Purpose:

The Paroikos Bible Blog exists as a resource to those interested in Biblical studies and Koine Greek. It is hoped that this blog will simultaneously provide food-for-thought to the reader while pointing him or her in the direction of valuable resources, both in print and on the internet, that will further help his or her studies in the Word.

Apr 15, 2019

The KJV-Parallel Bible resource: A Hearty Endorsement

I am pleased to announce the completion of the KJV Parallel Bible project by Logos scholar Mark Ward. The website can be found here, and I am putting it up as a permanent link on my sidebar for this blog, in addition to sharing it with all my students. Check it out!

The resource, in a nutshell, is the complete side-by-side comparison of the King James Version with what the KJV would look like if it were based on the Nestle-Aland critical text.

Thus all students, pastors, and laymen and laywomen can see for themselves what difference the differences make. This is a remarkable and highly useful resource for those of all textual views. I would agree with Mark that what stands out from this project is how much both sides actually agree rather than disagree (check out 1 Corinthians 15, for example: there is no difference until verse 20!!). 

Now, I speak as a broadly-based "Byzantine" text guy (which, I would argue, includes the TR as a "branch"; thus I generally prefer the TR over any critical Greek edition of the NT); however, I would also remind any KJV-only advocates that claiming that the critical text omits doctrine is a double-edged sword: please examine, for example, John 1:18 (the critical text clearly says Jesus is God!) and Acts 4:25 (the KJV omits the Holy Spirit). Now in both cases I actually prefer the Byzantine reading (which is the same as the KJV reading), but my point is that it is circular reasoning to accuse the critical text of "heresy" while ignoring such passages where the critical text contains something the KJV omits.

Ultimately, the Gospel is still the Gospel in both the critical text and the KJV (once again, check out 1 Corinthians 15). In fact, I would suggest that the devil, when attempting to harm the Christian faith, makes less headway with ancient scribes and copiers than he does with cults like the JW. For example, the heresy in the New World Translation's John 1:1 is not the result of textual variants, but of a theologically-oriented faulty translation meant to reflect JW christology (for those who can read Greek: read through the entire chapter and note the inconsistency of the NWT when translating an anarthrous theos).

Anyways, back to my endorsement. Mark Ward and those who helped him deserve our hearty congratulations for this awesome resource, a resource that IMO stands as a testament to the incredible divine preservation of God's Word.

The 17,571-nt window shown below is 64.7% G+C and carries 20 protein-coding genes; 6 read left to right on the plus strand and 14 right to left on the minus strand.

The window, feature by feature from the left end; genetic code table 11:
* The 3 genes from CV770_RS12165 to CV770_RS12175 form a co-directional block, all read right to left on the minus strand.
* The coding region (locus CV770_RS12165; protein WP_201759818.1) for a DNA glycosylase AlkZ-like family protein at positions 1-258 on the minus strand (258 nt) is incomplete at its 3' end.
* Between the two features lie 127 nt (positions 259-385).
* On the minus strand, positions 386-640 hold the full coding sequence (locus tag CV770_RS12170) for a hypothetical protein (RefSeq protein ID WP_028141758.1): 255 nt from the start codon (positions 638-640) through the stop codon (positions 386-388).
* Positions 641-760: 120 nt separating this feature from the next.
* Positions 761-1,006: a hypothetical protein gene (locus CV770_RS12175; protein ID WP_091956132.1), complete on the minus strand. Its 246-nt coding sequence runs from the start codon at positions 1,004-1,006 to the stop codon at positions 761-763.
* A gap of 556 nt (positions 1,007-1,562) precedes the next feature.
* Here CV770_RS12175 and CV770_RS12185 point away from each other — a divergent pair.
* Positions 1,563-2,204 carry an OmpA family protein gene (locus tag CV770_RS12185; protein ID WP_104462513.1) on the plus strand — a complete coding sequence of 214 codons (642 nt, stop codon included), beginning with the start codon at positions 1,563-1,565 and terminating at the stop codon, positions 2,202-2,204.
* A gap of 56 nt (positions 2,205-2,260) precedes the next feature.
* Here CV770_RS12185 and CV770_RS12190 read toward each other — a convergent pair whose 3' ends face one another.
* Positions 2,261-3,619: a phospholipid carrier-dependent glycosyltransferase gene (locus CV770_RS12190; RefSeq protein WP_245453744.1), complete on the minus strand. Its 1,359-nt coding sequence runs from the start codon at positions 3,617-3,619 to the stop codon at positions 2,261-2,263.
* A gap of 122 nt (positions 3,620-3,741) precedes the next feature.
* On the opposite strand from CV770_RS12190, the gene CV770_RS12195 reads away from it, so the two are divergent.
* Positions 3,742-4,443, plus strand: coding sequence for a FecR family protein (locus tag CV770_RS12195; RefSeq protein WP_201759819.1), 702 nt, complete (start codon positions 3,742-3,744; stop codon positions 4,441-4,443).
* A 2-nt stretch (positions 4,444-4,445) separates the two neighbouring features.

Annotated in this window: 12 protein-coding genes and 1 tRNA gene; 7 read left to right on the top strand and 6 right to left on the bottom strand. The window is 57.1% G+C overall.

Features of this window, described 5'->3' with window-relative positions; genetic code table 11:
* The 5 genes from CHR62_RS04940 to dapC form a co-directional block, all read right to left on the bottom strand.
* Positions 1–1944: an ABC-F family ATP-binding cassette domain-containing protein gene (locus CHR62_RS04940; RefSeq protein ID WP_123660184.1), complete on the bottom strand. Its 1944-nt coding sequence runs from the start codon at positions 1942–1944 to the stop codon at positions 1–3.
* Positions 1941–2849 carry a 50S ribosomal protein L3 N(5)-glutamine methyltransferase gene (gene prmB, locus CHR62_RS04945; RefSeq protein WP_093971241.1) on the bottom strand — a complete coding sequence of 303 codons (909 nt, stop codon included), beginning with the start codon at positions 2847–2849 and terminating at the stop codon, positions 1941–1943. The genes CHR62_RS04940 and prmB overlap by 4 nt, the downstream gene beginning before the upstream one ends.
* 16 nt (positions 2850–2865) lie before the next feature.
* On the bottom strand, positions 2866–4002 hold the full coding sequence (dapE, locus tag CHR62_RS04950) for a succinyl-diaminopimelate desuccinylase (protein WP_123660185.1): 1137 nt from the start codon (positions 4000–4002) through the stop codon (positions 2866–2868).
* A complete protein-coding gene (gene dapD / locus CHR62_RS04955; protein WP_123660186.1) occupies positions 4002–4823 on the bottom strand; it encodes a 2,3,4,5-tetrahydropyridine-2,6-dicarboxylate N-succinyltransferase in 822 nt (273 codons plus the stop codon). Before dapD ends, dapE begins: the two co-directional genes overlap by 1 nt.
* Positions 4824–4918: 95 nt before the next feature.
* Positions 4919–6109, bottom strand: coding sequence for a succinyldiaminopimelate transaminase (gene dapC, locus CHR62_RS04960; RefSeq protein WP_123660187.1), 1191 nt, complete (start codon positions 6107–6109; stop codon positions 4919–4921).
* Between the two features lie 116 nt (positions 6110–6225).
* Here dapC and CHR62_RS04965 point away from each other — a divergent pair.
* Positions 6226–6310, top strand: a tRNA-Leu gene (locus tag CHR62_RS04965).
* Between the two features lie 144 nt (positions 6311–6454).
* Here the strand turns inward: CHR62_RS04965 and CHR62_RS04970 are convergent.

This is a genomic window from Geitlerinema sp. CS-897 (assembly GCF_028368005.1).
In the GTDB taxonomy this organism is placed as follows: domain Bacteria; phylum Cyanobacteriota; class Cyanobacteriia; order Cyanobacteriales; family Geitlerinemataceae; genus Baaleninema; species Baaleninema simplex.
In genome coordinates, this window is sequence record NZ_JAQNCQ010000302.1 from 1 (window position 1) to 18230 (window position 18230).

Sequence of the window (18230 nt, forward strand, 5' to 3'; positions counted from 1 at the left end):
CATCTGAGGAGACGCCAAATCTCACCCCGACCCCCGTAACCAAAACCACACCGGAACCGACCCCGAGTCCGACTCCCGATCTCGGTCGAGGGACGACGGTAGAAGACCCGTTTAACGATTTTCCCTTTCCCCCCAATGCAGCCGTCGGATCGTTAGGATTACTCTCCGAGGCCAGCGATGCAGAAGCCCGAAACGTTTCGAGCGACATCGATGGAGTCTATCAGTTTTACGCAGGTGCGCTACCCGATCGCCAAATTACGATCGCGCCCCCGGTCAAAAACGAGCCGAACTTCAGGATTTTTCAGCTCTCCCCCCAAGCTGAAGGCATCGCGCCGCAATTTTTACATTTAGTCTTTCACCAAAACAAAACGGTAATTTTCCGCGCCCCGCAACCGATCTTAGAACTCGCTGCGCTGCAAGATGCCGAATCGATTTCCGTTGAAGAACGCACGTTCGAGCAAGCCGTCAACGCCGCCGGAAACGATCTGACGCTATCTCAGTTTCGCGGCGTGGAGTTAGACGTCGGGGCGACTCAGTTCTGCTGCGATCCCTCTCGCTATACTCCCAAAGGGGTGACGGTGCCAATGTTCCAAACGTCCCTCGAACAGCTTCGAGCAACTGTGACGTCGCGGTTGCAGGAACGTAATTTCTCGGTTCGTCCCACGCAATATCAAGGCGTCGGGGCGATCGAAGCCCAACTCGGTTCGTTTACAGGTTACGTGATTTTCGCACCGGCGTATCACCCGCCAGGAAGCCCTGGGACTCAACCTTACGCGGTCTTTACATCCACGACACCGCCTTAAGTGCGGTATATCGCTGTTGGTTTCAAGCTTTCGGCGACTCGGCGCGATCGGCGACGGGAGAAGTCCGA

Mar 31, 2019

When do Lament (and protest?) go too far? When do they become accusation?

During my time at Southeastern I had the privilege of taking a 1-credit doctoral module called "Biblical Lament" with Old Testament scholar Heath Thomas (now at Oklahoma Baptist University). This class revolutionized how I thought about biblical lament (to be truthful, I had never really thought about biblical lament before), and I require all my Hermeneutics students at BCM to read an article by Thomas on this topic. My main take-a-ways from that study is that lament is misunderstood (and thus underutilized)  in the church, and lament is biblical when entered in via faith. In other words, in the midst of suffering, when I cry out to God for deliverance and/or justice, I do so in faith, believing that He actually hears me. I must, however, be content with the answer (or lack of answer) He gives, trusting ultimately in His goodness.

Yesterday I returned from Chicago, having attended (and presented) at the regional ETS meeting at Moody Bible Institute. The third plenary address dealt with "A Christian Liturgical Response to Religious Trauma" and had some practical material in it. I am grateful to the presenter for her expertise. However, the session did raise some questions about methodology and Scriptural-centeredness, which leads me to attempt to address some practical and theological questions.

[To be clear, this is not meant to be a critique or engagement with the presenter; that is not the purpose of this blog, and I am not informed enough of the topic of religious trauma or even counseling in general to be able to contribute significantly to the discussion]

To begin with, I affirm once again that lament (and, to a certain degree, cautiously defined, protest) is biblical (e.g., multiple Psalms, even the occasional Psalm that doesn't end on a happy note, such as Psalm 88; the words of Job; Jesus' cry on the cross, quoting Psalm 22; the martyrs of Revelation 6:10).

Yet throughout Scripture, proper Lament seems to have at its heart the profession that God is good and just. For example, the martyrs in Revelation 6:10 cry out, "How long, O Lord, holy and true, dost thou not judge . . ." That confession of God's good character seems to be at the heart of biblical lament. "God, I know you are good, so why do the wicked still reign?" Even Psalm 88:11, the darkest psalm, affirms God's chessed [KJV: "lovingkindness"; ESV: "steadfast love"] and his "faithfulness" in the midst of its protest.

Consequently, I feel that lament and protest have crossed a line when they become accusatory: "God, are you really good?" Frankly, I'm not always sure what the line is (the Psalms are more complicated than we would like!), but the fact that there is a line that should not be crossed does seem to be indicated by the ending of Job. While God does affirm Job's righteousness, and certainly his moral superiority over his loud-mouthed friends, nonetheless God does "get in Job's face" a little bit, rebuking him. 

Consider Job 40:2 [which stands in stark contrast to Rev 6:11], "Should the one quarreling with the Almighty correct him? Let the one arguing against God answer Him!" [my translation] The Hebrew word ריב is a fairly common word, often referring to what we call "quarreling" or "fighting" in English (e.g., Genesis 26:20, 31:36). The word translated "arguing" here [יכח] is a bit more complicated, often having a more positive meaning ("decide"; e.g., Gen 24:14), but also often having the negative connotation of opposition (e.g., Gen 31:42, where both the KJV and ESV translate it as "rebuke").